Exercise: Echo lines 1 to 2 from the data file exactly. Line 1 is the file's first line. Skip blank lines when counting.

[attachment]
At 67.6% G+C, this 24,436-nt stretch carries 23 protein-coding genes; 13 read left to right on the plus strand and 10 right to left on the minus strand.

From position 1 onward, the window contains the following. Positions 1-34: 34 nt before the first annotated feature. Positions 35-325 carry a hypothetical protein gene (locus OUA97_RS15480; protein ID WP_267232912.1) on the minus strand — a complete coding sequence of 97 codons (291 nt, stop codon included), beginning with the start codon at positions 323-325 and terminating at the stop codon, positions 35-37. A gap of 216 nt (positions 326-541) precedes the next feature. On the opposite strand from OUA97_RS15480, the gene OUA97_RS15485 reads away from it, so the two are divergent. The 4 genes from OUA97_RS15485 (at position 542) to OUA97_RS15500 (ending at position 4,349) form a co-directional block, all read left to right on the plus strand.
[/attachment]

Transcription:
At 67.6% G+C, this 24,436-nt stretch carries 23 protein-coding genes; 13 read left to right on the plus strand and 10 right to left on the minus strand.

From position 1 onward, the window contains the following. Positions 1-34: 34 nt before the first annotated feature. Positions 35-325 carry a hypothetical protein gene (locus OUA97_RS15480; protein ID WP_267232912.1) on the minus strand — a complete coding sequence of 97 codons (291 nt, stop codon included), beginning with the start codon at positions 323-325 and terminating at the stop codon, positions 35-37. A gap of 216 nt (positions 326-541) precedes the next feature. On the opposite strand from OUA97_RS15480, the gene OUA97_RS15485 reads away from it, so the two are divergent. The 4 genes from OUA97_RS15485 (at position 542) to OUA97_RS15500 (ending at position 4,349) form a co-directional block, all read left to right on the plus strand.